Leaked docs appear to reveal Russia's plan to destabilize Ukraine
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Russia may have developed a sophisticated plan to politically destabilize Ukraine in the near future, according to several leaked documents from a top Kremlin official.

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Alongside nearly 2,000 emails, a Ukrainian hacker group "CyberJunta" on Tuesday released additional documents allegedly belonging to top Putin adviser Vladislav Surkov. 

The documents appear to detail Surkov's strategy to politically destabilize Russia's European neighbor and work closely with major opposition leaders in Ukraine.

"Achievement of the aforementioned objectives requires destabilization of political life in Ukraine, and must be followed by immediate Parliamentary and presidential elections," one document states.

The documents are presented as detailed timelines of a geopolitical operation that is supposed to last between November 2016 and March 2017.

One of the documents provides a clear six-step plan to subvert Ukraine's socio-political institutions.

The plan includes initiatives to "hold talks with leaders of the Ukrainian opposition" in November, "insert 'right' people into the volunteer movement" for the purposes of "internal influence and spread of information" by the end of December, and negotiate with business leaders that have "power leverage" over Ukrainian lawmakers until the end of fall.

Other steps include organizing fake protestors in order to "discredit government and law enforcement systems," activation of "national minority groups" in an effort to advocate peaceful relations with Russia, and infusion of "influential politicians" into local media for the purposes of casting doubt on the effectiveness of Ukrainian lawmakers.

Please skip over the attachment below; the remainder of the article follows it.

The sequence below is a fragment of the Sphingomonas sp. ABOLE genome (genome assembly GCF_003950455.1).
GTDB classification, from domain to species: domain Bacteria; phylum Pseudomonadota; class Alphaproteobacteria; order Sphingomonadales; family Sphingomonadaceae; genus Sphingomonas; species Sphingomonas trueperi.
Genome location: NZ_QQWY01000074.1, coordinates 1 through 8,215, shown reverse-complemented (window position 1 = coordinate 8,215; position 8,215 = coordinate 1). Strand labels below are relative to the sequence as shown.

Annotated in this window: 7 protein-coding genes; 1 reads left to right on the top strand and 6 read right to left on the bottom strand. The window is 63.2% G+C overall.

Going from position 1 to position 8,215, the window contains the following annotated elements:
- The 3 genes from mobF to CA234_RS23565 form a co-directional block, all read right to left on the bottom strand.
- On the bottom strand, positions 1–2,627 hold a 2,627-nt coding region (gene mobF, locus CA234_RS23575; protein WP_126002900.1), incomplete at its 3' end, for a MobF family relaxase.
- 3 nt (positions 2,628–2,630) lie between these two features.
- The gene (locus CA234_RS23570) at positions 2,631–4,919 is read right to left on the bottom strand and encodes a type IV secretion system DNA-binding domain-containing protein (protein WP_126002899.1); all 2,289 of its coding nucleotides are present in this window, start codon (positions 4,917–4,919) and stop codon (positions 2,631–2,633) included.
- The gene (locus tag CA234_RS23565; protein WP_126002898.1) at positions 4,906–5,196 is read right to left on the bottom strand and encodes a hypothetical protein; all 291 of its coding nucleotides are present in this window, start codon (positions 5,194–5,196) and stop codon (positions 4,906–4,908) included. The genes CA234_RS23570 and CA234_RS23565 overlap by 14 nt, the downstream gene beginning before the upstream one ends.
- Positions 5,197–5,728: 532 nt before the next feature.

The Kremlin on Tuesday denied the legitimacy of the leak, stating that the documents do not belong to Surkov.

"I know Surkov for more than ten years and all sorts of things have always been imputed to him, either by our hacker or by foreign hackers," said Kremlin spokesman Dmitry Peskov as reported by TAAS.

"He is a talented man, so, it’s only natural that they have always been seeking to impute different alleged intentions to him."

"In most cases, it has nothing to do with the real state of things," Peskov added.

However, the chief of staff to the head of the Ukrainian intelligence, Oleksandr Tkachuk, claims that the documents are real, according to Foreign Policy.
Surkov, who has been a senior Russian official since 1999, is believed by many to be one of the top masterminds behind Russian annexation of Ukraine's Crimean peninsula in 2014.
 
Russia has consistently denier involvement in the ongoing Ukrainian conflict despite the evidence that connects many pro-Russian rebel forces with Kremlin.